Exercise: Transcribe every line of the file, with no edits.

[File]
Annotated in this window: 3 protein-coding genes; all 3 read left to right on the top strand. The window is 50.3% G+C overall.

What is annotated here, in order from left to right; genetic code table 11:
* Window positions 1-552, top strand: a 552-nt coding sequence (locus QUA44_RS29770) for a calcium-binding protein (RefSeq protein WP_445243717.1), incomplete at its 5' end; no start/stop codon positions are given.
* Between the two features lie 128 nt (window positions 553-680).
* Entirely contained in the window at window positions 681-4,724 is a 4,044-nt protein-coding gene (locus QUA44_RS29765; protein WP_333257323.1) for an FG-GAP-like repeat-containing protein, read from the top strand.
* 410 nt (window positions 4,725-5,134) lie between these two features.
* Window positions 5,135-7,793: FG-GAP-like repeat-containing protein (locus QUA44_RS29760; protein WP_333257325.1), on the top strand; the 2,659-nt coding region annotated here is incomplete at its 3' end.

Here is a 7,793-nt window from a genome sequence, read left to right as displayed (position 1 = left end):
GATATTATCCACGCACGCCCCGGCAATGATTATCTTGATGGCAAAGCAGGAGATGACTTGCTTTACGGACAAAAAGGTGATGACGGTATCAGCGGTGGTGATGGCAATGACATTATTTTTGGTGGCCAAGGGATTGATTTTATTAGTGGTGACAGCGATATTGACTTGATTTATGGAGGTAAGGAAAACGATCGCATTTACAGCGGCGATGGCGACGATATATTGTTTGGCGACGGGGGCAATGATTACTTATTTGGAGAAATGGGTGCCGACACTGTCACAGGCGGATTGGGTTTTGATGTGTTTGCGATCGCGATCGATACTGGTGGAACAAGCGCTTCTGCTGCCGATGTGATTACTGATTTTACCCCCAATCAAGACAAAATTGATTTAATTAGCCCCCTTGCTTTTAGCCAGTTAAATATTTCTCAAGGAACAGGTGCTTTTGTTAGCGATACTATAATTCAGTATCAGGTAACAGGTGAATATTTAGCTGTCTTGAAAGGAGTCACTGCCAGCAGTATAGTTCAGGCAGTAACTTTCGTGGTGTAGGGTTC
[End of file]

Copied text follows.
Annotated in this window: 3 protein-coding genes; all 3 read left to right on the top strand. The window is 50.3% G+C overall.

What is annotated here, in order from left to right; genetic code table 11:
* Window positions 1-552, top strand: a 552-nt coding sequence (locus QUA44_RS29770) for a calcium-binding protein (RefSeq protein WP_445243717.1), incomplete at its 5' end; no start/stop codon positions are given.
* Between the two features lie 128 nt (window positions 553-680).
* Entirely contained in the window at window positions 681-4,724 is a 4,044-nt protein-coding gene (locus QUA44_RS29765; protein WP_333257323.1) for an FG-GAP-like repeat-containing protein, read from the top strand.
* 410 nt (window positions 4,725-5,134) lie between these two features.
* Window positions 5,135-7,793: FG-GAP-like repeat-containing protein (locus QUA44_RS29760; protein WP_333257325.1), on the top strand; the 2,659-nt coding region annotated here is incomplete at its 3' end.

Here is a 7,793-nt window from a genome sequence, read left to right as displayed (position 1 = left end):
GATATTATCCACGCACGCCCCGGCAATGATTATCTTGATGGCAAAGCAGGAGATGACTTGCTTTACGGACAAAAAGGTGATGACGGTATCAGCGGTGGTGATGGCAATGACATTATTTTTGGTGGCCAAGGGATTGATTTTATTAGTGGTGACAGCGATATTGACTTGATTTATGGAGGTAAGGAAAACGATCGCATTTACAGCGGCGATGGCGACGATATATTGTTTGGCGACGGGGGCAATGATTACTTATTTGGAGAAATGGGTGCCGACACTGTCACAGGCGGATTGGGTTTTGATGTGTTTGCGATCGCGATCGATACTGGTGGAACAAGCGCTTCTGCTGCCGATGTGATTACTGATTTTACCCCCAATCAAGACAAAATTGATTTAATTAGCCCCCTTGCTTTTAGCCAGTTAAATATTTCTCAAGGAACAGGTGCTTTTGTTAGCGATACTATAATTCAGTATCAGGTAACAGGTGAATATTTAGCTGTCTTGAAAGGAGTCACTGCCAGCAGTATAGTTCAGGCAGTAACTTTCGTGGTGTAGGGTTC